Shooting for two weeks and sifting through archival material, letters and essays at a private archive in London, the filmmakers chanced upon a few words scribbled on a scrap of paper — an old dog’s diary. There isn’t a better way to describe Souza, affectionately and intimately. Goel, based in Mumbai, says, “As a collection of impressions, it is perhaps more than just a film about Souza. With this film, we have tried to create poetry through very simple moments. We chose to look at everyday details and explore the diaristic quality of recording impressions.”
The film was originally commissioned by the Xandev Foundation, a charity based in London, in 2012. “While this is how we came to the subject in the first place, on encountering his writings, our process changed dramatically; the film began to take on several layers and became more complex,” says Heredia. The duo’s previous film, I Am Micro (2012), won prestigious awards, including a National Award. Experimental and essayistic, it portrayed a filmmaker struggling to work outside industry economics.
An Old Dog’s Diary’s central preoccupation is Souza’s curriculum on suffering. Scenes from Catholic life abound — a roadside dramatisation of Christ bearing the cross and children in crisp church-wear looking about distractedly. These scenes are mixed with Souza’s lines describing himself as “a rickety child with a running nose and scared of everyone”. Catching the deadly smallpox soon after he was born, the pockmarked artist turned his scars into a metaphor for human suffering. On the faces of his eerily-smiling figures, these appear like stars, at times, connected to make constellations. Crucifixion (1959), at London’s Tate Britain, shows a dark Christ, stretched out like the skin of a drum.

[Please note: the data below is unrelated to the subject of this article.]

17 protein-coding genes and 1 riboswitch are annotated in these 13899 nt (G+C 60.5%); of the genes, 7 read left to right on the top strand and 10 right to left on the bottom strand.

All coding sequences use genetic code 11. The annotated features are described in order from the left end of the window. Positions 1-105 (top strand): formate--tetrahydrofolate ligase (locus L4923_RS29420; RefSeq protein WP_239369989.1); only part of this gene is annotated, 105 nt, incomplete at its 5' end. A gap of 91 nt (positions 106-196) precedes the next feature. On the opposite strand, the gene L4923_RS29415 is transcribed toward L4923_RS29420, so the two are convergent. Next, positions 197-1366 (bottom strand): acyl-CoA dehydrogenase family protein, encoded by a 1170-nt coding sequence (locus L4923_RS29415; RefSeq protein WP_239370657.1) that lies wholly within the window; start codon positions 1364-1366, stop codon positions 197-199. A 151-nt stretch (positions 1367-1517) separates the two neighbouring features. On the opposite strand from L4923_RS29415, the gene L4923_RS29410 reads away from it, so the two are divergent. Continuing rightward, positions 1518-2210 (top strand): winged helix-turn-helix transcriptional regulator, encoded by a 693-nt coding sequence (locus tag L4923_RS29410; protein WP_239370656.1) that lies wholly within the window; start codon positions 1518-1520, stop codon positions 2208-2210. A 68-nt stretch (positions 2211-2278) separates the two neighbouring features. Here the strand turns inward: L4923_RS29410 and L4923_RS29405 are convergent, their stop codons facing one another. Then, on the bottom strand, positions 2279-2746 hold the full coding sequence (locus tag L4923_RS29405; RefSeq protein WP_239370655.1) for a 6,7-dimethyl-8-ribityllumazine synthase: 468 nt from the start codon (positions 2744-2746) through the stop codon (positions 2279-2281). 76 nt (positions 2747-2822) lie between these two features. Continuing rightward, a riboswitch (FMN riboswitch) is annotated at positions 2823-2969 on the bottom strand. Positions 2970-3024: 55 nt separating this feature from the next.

Souza was a number of things — a founding member of the Bombay Progressives, figurative painter, sometimes-unsuccessful husband, castaway communist, lover and rebel — but a hot-selling artist in India during his lifetime, he was not. As it was, Souza’s exhibitions in India were ill-attended, despite the fame he had acquired in London and New York, where he lived. In 1976, only one of his canvases had sold at Dhoomimal Gallery, New Delhi. Souza is the buzzword in international art markets now, ironically, because he passed away in 2002. Just last month, his Birth (1955) sold for approximately R27 crore, making it the highest selling work by an Indian painter. One can’t help but think that Souza would respond with his characteristic snigger: Too little, too late.
An Old Dog’s Diary does not miss its chance to size him up.
As you meditate on a nude by Souza, you wonder: What is the going price of an “artist’s tormented soul”? And not just any torment, but that borne of, as Souza wrote in Words and Lines, the lack of recognition in the country he belonged to.
The LFF’s jury president Daisy Jacobs said, “An Old Dog’s Diary is as poetic and soulful as its subject. It offers a fresh and original way of documenting the life of an artist.” If you are looking for a chronology of Souza’s life, then this is not
the place; it attempts to bring to film what Souza confidently wrought on canvases — discomfort and unconventionality.